When a file is edited on one machine, that same file will be up dated on all corresponding machines automatically: this includes moving, deleting and renaming. Basically, any edits are going to ripple over to shared folders as well, so caution is advised.

However, even if you accidentally delete something, you can still revisit it on the web-based version of Dropbox. Users have 30 days to go in and see what they might have deleted, and files are easy to restore via the Bin icon.

Even a free account (starting out with 2GB of space) gives you a lot of space for sharing projects; you can upgrade to a paid account if you need more space. Dropbox’s sharing feature greatly simplifies various development tasks, for example:

  • If you’re working on a mockup for an app for a client, instead of having to upload changes to a server or email huge zip files, you can upload it to Dropbox and email the publicly shareable URL of the work to your client. Once they’re done looking at it, you can delete the link so it’s no longer available.
  • Having a meeting? You could distribute agendas and background materials instantly to everyone at the same time (with updates as needed that will globally filter to participants)

File Versioning

It’s inevitable: sometimes changes are made in projects and they can be a real bear to correct, wasting precious time and developer resources. You can use Dropbox to go back to the previous version of something simply by right-clicking on the current file and selecting “view previous versions”. This will show you every version of that file from the past 30 days, and you can restore any of those versions simply by selecting the radio button next to the one you want.  This is especially useful for workers who might be geographically far apart; if all files are digitally archived, all changes are synched, and therefore there is a common version history that can be relied on.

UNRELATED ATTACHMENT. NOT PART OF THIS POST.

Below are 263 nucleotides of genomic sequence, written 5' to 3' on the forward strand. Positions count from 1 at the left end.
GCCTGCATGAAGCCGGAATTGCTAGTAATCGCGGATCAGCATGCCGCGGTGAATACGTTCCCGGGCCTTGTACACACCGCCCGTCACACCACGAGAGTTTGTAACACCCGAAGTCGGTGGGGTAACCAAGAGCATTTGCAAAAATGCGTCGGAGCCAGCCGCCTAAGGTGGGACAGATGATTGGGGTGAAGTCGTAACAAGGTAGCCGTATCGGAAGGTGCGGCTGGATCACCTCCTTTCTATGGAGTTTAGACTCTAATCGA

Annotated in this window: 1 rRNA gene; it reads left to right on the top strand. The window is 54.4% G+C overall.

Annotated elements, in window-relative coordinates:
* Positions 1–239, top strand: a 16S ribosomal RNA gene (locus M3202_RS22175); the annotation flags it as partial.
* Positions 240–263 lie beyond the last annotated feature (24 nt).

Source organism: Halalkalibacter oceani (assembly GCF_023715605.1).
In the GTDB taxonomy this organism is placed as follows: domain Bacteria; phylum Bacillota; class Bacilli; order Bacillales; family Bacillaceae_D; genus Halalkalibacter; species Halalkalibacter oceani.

Remote Backup

Dropbox can actually serve as an off-site backup for the files you want next to you every day. This is definitely not meant as a complete backup solution; however, it’s good for those files get the most use so you experience as little downtime as possible when the worst happens. A few ways that developers can take advantage of this feature:

  • Run a cron job that creates a compressed database of files you’re working on and store it in a Dropbox folder
  • Scan personal documents  and other important files and put them in Dropbox
  • Sync and store GitHub work directories as an extra, peace of mind backup
  • Those original installation files of apps you’re working on? They can be archived
  • Chatting with a client? Store all your important conversations in Dropbox for security
  • Common frameworks that you use to develop can be stored here in case of catastrophe, that way, if one of your machines goes down or you need to set something up from scratch, you can reinstall in seconds and be up and running in a matter of minutes

Great for productivity

Dropbox is definitely useful for developers, and there is a multitude of different ways that coders can use this service to make their time as productive as possible. How do you use Dropbox? Share with us in the comments.